I hope I am wrong. Sure, that's a terrible way to start a column. But this is about Yuvraj Singh, and just as that wonderful player is allowed a certain margin, so too should anything written about him. Especially if it does not follow the Bollywood route paved with maudlin sentimentality. The return of Yuvraj to international cricket after recovering from a rare form of cancer is an inspiring story. Yet the uncomfortable question must be asked - have we pushed him into the big league a bit too early?
Yuvraj did make some runs in the only match he played this year - the second Twenty20 against New Zealand in Chennai - but he looked to be struggling physically, having to compromise with a single when two runs were available or a two when had he been fitter he would have run three. In the end, a wild swing when India were well placed led to his dismissal and a spiralling path to defeat.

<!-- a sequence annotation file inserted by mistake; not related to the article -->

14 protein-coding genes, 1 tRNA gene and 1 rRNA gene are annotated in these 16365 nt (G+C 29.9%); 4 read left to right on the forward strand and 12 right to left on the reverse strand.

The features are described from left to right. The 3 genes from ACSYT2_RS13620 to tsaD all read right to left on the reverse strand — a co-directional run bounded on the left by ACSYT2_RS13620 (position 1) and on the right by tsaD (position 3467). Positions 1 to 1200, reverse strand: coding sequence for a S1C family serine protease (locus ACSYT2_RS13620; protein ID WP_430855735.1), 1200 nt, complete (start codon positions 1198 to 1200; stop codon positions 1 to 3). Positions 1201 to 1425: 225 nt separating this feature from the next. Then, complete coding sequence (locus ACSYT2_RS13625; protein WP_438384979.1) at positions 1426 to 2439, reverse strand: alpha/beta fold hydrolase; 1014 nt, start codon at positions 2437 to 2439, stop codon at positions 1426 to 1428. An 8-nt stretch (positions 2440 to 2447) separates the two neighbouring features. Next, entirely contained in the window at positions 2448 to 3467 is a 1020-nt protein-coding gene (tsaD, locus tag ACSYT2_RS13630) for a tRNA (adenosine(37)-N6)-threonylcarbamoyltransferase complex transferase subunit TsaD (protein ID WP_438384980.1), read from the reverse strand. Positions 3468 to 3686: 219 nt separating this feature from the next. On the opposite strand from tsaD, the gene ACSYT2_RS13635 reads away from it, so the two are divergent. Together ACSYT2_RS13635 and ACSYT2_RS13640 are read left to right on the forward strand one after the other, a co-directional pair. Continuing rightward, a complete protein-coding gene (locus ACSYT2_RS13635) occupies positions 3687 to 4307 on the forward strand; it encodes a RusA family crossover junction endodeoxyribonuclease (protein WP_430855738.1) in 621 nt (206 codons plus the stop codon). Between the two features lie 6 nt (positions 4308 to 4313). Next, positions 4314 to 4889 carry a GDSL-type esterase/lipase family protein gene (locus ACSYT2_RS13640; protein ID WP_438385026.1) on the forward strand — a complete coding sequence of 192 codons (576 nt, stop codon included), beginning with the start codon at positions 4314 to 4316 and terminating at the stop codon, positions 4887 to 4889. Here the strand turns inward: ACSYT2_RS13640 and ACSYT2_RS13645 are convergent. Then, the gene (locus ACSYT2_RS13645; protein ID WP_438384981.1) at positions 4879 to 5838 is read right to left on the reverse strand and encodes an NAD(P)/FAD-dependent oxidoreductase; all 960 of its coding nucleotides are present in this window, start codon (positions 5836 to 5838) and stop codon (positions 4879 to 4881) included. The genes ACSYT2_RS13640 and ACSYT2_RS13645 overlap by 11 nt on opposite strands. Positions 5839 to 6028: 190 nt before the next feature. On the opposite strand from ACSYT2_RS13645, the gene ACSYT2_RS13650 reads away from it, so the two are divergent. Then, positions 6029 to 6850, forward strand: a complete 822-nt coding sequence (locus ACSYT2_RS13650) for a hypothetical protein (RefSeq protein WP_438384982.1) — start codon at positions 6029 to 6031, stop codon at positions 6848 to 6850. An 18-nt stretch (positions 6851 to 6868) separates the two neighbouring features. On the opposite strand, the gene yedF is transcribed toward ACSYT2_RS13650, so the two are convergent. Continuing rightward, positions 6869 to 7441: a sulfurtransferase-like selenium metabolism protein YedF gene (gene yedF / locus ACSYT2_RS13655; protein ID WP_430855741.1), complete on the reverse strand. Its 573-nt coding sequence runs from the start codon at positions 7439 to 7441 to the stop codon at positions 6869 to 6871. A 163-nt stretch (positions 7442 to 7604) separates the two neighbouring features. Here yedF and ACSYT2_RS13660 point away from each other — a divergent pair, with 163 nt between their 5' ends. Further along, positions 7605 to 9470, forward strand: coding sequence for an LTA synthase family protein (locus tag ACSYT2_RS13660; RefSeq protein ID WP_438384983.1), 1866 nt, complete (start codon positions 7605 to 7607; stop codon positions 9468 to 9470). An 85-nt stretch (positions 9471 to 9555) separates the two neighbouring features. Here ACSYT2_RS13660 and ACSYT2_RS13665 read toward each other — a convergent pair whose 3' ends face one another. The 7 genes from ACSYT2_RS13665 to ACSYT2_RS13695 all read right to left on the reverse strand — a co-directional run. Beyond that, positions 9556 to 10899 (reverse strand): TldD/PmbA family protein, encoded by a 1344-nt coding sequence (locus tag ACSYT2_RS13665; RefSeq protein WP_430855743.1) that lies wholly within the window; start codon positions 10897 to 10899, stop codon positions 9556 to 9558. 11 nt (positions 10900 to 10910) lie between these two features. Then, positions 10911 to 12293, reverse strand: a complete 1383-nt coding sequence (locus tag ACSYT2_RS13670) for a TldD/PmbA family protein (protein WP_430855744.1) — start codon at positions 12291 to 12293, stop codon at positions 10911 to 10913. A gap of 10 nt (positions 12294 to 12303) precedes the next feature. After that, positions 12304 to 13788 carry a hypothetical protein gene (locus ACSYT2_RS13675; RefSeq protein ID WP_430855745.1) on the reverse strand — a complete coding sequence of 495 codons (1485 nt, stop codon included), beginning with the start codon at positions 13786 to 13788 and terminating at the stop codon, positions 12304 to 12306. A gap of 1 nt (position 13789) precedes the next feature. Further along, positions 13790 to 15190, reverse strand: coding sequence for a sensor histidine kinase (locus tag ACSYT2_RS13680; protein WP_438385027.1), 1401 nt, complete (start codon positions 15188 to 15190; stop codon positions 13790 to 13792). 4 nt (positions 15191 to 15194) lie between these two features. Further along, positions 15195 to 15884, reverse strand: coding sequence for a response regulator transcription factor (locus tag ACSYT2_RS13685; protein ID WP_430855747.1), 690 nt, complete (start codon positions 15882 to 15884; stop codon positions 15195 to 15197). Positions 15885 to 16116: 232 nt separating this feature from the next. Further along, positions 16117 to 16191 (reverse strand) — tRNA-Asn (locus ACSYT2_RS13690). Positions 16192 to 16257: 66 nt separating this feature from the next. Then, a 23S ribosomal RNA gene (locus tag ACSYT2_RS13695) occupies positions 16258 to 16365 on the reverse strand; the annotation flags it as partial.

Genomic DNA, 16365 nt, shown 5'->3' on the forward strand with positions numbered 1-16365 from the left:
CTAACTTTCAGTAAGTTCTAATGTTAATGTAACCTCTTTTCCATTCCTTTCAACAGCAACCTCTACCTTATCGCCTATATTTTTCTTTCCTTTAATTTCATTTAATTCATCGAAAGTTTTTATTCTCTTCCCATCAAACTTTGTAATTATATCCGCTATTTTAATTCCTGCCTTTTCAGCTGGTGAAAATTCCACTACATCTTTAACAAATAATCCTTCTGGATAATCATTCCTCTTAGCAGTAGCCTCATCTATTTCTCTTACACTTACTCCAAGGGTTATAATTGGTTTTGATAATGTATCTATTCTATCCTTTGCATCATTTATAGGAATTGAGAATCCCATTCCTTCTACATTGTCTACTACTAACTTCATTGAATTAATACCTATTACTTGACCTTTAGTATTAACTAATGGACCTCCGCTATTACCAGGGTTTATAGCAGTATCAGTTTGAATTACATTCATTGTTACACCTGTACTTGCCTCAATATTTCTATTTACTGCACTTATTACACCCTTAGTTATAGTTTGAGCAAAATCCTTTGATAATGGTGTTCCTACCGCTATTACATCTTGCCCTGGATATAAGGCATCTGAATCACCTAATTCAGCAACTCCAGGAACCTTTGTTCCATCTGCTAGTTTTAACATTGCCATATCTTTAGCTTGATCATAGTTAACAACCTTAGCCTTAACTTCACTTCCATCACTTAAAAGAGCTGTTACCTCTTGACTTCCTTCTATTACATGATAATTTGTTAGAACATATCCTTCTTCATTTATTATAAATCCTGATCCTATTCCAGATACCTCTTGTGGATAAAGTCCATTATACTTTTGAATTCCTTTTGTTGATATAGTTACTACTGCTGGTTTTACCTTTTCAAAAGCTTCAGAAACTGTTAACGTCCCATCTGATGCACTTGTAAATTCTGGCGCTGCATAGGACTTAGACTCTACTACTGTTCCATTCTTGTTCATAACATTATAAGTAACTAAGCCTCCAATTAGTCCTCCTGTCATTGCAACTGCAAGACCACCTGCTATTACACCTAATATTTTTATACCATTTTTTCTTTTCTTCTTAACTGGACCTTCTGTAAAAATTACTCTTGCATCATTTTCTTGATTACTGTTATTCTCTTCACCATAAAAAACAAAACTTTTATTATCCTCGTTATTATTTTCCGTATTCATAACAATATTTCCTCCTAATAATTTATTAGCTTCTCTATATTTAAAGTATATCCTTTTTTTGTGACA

It was heart-warming to see the 30-year-old walk onto the field and roll back the days and weeks of illness and frustration. It is always elevating to see a fighter in action, one who overcomes such physical and psychological odds. It might even inspire the Indian team to the heights of 2007 when Dhoni's men turned the world upside down by winning the World Twenty20. If players haven't actually said, "We will do it for Yuvi," in the manner they were saying about another World Cup last year ("We will do it for Sachin"), the media have already put such words into their mouths if not the thought in their heads.